It was long ago. So very long ago.
Strange, how passing years chip away at memories, even meaningful ones. Much as the incoming tide gradually washes away an I love you etched on a sandy beach.
So it is with that long-ago day.
It was October 1959. I was 29 years old and going on six years with The Journal Gazette and here I was, in a Keenan Hotel room, waiting to interview a senator from Massachusetts.
Fifty-four years have passed. Not much remains in my memory of that meaningful day in a Keenan Hotel room. Even the stately Keenan is long gone.
The event was set in motion midweek when Journal Gazette publisher James R. Fleming walked into the newsroom. Out of the corner of my eye, I spotted him heading for my back-row desk. And there he stopped. Uh oh!
Not one to make small talk, Fleming, a smallish man with a piercing gaze, got right to the point.
How would you like to interview the next president of the United States? he asked.
When does a young reporter say no to the publisher? But I was honest and told him I was committed to attend a party for comedian Danny Thomas in Chicago.
You’ll be back in time, he said.
And so it was that I was also committed to interview John F. Kennedy at the Keenan Hotel.
Kennedy, a Massachusetts senator, had yet to declare his intention to seek the Democratic nomination to run for the Oval Office, but it was pretty much a given. He was to be in Fort Wayne to campaign for a Democrat whose name I’ve forgotten.
The publisher and Journal Gazette editorial writer Frank Roberts escorted me to the hotel and waited in the room with me. We watched from a window as the motorcade pulled up. Shortly, we were joined by the senator. Fleming made introductions and then I was alone with the next president of the United States?
Kennedy took a seat on a sofa. A coffee table was in front of him. I sat on a chair on the other side of the coffee table.
My one clear memory of the interview is a pair of sunglasses. And how handsome he was. The dark, handsome man with a distinctive Boston accent held the sunglasses in his left hand and kept bouncing them lightly on the table top.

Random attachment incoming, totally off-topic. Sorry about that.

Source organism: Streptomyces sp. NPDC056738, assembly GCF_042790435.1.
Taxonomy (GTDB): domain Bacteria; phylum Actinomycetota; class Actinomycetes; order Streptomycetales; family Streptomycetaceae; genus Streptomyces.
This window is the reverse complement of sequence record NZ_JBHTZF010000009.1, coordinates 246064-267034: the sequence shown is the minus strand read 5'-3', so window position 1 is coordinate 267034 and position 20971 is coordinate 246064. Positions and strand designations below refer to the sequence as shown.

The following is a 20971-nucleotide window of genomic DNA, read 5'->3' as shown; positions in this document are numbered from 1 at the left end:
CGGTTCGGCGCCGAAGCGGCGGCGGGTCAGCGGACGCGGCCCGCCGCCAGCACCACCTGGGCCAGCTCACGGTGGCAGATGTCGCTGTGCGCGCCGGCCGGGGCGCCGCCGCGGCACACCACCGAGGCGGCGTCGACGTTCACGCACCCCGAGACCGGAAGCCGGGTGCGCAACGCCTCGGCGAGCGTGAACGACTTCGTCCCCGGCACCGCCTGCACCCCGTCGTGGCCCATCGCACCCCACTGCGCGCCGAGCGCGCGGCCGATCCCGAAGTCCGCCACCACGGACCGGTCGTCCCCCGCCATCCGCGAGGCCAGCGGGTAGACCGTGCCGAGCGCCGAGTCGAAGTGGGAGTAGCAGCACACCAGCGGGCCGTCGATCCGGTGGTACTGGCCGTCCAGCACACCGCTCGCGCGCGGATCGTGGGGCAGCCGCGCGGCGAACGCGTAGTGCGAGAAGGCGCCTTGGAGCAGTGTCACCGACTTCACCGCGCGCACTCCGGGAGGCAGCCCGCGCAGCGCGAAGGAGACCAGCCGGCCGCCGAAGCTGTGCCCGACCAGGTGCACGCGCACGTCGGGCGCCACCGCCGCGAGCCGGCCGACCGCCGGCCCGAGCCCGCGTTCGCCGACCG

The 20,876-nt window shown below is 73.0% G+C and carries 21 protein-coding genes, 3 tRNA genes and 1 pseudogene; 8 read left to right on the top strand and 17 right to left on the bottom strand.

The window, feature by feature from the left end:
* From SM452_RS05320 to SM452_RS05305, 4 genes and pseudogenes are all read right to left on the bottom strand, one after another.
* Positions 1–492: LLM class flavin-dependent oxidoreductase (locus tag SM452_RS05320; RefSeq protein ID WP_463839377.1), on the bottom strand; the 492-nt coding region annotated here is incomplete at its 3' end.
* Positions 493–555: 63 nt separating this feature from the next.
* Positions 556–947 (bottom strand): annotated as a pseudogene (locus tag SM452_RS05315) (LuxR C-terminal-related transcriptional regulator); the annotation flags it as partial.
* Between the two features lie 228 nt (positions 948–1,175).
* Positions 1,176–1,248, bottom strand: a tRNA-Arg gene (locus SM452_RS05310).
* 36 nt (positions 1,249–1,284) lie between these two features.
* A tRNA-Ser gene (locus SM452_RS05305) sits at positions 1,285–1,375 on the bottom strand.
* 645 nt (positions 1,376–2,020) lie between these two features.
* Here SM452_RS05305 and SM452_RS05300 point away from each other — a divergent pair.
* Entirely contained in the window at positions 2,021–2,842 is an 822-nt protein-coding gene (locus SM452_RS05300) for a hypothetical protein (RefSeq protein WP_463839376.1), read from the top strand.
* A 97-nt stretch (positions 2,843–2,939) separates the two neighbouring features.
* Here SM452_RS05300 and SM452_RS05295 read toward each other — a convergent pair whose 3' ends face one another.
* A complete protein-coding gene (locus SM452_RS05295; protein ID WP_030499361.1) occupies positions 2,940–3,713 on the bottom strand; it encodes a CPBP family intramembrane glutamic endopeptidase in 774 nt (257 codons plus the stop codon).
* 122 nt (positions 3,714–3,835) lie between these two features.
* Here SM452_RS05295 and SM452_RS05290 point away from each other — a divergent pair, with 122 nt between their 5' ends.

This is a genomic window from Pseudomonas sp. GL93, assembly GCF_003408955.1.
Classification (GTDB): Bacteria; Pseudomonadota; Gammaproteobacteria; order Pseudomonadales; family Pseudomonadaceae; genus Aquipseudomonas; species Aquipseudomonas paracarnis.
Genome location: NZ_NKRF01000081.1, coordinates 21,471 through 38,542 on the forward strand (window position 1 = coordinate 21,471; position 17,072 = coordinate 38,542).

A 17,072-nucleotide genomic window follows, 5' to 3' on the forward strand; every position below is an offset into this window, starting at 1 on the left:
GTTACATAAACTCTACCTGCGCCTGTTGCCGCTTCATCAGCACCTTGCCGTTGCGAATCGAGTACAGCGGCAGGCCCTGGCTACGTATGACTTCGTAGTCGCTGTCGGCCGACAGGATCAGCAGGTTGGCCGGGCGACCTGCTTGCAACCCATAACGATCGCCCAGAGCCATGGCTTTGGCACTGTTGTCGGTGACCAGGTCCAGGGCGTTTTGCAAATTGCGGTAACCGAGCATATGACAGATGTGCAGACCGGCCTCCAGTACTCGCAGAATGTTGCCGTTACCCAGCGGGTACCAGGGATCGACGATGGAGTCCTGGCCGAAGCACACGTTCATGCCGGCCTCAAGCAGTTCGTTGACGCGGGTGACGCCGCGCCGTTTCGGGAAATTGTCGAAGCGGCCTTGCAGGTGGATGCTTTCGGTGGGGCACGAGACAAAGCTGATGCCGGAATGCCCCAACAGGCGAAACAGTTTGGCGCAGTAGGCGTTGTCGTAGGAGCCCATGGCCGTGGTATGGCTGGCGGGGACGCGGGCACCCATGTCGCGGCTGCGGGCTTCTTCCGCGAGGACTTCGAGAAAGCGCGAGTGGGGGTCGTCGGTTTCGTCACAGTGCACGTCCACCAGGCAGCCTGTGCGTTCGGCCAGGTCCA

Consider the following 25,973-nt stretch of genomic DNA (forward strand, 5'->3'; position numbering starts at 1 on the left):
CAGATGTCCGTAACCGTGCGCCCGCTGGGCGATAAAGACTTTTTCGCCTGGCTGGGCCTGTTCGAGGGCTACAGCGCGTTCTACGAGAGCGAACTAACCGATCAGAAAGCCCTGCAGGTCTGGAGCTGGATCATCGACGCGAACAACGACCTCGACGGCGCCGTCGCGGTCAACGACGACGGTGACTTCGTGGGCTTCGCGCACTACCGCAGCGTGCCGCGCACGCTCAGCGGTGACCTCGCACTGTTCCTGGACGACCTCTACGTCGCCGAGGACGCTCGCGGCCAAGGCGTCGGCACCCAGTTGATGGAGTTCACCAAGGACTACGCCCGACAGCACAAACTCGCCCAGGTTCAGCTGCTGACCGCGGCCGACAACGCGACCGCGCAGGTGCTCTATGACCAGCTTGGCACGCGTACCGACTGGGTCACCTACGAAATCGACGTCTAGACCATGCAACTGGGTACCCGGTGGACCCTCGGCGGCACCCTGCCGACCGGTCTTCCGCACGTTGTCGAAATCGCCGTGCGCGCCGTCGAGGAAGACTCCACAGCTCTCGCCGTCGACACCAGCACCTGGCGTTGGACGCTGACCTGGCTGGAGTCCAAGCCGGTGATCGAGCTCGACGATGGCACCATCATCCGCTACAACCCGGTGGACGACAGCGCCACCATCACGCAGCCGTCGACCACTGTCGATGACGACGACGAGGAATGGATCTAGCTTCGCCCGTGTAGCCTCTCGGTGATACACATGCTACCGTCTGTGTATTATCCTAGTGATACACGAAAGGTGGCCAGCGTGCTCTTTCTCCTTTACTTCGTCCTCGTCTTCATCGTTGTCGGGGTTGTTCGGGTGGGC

For years I thought bouncing those glasses meant he was nervous. So much for naiveté. I’ve since decided maybe he was bored by the same-old, same-old questions he was about to be asked.
Of being a Catholic, he gently reminded me that the president takes an oath to preserve, protect and defend the Constitution of the United States and he definitely would not be beholden to the pope.
Toward the end of the interview, I asked Kennedy about his plans for the future.
He had attended the Notre Dame-Purdue game in West Lafayette earlier that day and planned to be in southern Indiana the following day. After that, it was on to Nebraska.
After the interview, I watched as the senator shook hands with people gathered on the mezzanine and waiting in a long line to greet him. The women were obviously in awe.
With the interview story written and handed over to an editor, I went to the Scottish Rite auditorium where Kennedy was seated at the head table prior to addressing the assembled good Democrats. I walked up to the banquet table and handed the senator a blank page from my steno notebook.
Please, I asked, may I have your autograph? He graciously obliged.
Four years later, on a November afternoon, I was walking in The Journal Gazette parking lot on my way to work. Roberta Robeson, the Journal Gazette women’s editor, was behind me.
Did you hear? Robie shouted. Kennedy’s been shot!
Rushing into the newsroom, I saw a group of my colleagues huddled around a bank of teletype machines against the back wall.
Clickety click, clickety click, clickety click, click, click The noise from the machines spewing out words from three wire services – AP, UPI, UP – was deafening. The words, printed on a seemingly never-ending roll of copy paper, told a horrible truth: John F. Kennedy had been hit by a sniper’s bullet in Dallas, Texas. The president was dead.
It was so very long ago.